By Katherine Jenkins, Head of the Centre for Addiction Treatment Studies, Action on Addiction

 

I've heard it said that addictions counselling is 'all about the 12 steps'.

 

The 12 step programme is a well-established and respected approach to supporting recovery from addiction. It has been described by many people I have worked with as 'a life saver'.

 

However, in my experience it is also not the only way to treat addiction and support recovery and it doesn't suit everyone. Addiction is a very complex issue, the consequences of which are wide ranging.

 

It is non-discriminatory - it can and will affect people from every walk of life. Its reach extends beyond that of the individual experiencing the devastating effects of their addiction. It infiltrates their family members, friends, the communities in which they live and society as a whole.

 

Therefore, given the multiplicity of factors associated with addiction, our addictions counselling degree can't just focus on the 12 step programme. We should and do cover a number of other core areas of counselling to enable students to develop the skills and knowledge needed, to competently work with addiction and the many issues related to it. As professionals we need to learn about a range of evidenced based interventions to address this level of complexity.

 

For any individual working in a helping profession the ability to reflect on their own practice, learn lessons from their experiences and understand how internal and external factors influence their own decision making is absolutely crucial. Consequently, there is a core requirement of personal and professional development for every student across the degree programme, which is assessed in the form of a portfolio submitted at the end of each year.

 

Similarly, the development of a student's person-centred counselling skills is focused on as soon as they start their first year of study which then leads in to the development of motivational interviewing (MI) skills. This approach, first developed by William Miller and Stephan Rollnick in the 1980s, is a directive, client-centred counselling style. It can be applied to any presenting need which requires a change in behaviour by helping clients to explore and resolve ambivalence. This includes addiction, but is also extremely relevant and widely used in other areas such as obesity, phobias, making life decisions, managing medical condition such as diabetes and more. In fact, it's quite hard to think of an area where the use of MI would not be helpful.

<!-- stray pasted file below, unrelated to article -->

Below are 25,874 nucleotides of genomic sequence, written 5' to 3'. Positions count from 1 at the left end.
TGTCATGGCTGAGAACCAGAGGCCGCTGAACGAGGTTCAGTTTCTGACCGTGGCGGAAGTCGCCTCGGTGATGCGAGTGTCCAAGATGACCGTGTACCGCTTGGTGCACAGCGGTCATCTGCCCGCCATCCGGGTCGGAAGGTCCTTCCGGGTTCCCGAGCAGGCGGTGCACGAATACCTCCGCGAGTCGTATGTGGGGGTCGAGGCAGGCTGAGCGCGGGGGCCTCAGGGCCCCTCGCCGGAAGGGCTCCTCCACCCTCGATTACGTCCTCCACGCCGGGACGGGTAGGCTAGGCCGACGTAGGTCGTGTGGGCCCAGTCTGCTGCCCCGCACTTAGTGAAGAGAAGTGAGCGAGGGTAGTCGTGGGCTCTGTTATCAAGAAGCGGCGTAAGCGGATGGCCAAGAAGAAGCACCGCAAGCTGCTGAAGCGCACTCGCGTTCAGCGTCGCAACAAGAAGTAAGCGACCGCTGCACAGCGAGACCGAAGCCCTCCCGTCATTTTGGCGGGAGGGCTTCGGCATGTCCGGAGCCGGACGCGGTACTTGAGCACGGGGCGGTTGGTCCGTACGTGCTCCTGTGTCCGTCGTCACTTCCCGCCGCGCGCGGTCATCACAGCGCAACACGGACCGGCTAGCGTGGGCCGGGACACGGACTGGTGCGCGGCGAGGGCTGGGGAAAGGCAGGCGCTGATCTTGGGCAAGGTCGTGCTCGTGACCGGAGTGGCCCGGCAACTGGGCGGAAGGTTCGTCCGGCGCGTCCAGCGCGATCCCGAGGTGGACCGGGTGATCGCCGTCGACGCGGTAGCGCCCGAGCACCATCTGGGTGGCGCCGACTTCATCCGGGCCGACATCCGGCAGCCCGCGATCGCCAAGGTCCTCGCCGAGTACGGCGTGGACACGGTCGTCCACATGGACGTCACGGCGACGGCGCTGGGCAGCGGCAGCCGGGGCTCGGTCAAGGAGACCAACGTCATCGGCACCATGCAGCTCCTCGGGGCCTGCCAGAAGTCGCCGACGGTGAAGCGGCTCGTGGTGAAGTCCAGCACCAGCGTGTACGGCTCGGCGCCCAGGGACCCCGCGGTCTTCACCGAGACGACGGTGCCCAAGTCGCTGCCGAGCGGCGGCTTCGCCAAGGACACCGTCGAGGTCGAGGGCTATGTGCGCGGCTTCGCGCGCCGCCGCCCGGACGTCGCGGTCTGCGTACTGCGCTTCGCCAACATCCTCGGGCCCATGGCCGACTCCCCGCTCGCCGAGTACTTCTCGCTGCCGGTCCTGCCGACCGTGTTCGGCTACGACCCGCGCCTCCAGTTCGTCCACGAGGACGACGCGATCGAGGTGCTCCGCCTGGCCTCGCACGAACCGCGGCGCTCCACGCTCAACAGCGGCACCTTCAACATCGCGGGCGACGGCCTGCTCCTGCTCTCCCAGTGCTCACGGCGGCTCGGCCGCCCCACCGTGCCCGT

Importantly, as part of the curriculum students develop their understanding and practical use of cognitive behavioural interventions - how do our core beliefs about ourselves, our relationships and beyond impact how we respond to the strains and stressors of life? What if our responses create more problems for us, cause us more harm? How can we support people to think about things in a different way to help change negative responses into more positive ones?

 

We also explore the relevance and use of interpersonal group therapy in the context of addiction treatment and students develop their understanding of the potential benefits as well as the application of both 1:1 and group interventions in treating complex addictions.

 

The work based learning nature of our degree means students are required to apply what they learn in the classroom to real life professional practice. Every student is required to be in a suitable community or residential treatment placement, where they are supported to practically develop their therapeutic skills. Our placement providers play an integral role in shaping the professionals of the future and the unique relationship between the Centre for Addiction Treatment Studies, the University of Bath and placement providers enhance the learning opportunities and environment for all our brilliant students.

I have only touched upon some of the core elements of our degree – the threads which run throughout each year, but we also cover many more related subjects such as:

 

  • Assessment and treatment planning
  • 12 steps and mutual aid
  • Harm reduction
  • Relapse prevention
  • Research
  • Supervision
  • Diversity
  • Family work

 

If you'd like to find out more about our addictions counselling degree then call us on 01985 843780 or email training@actiononaddiction.org.uk.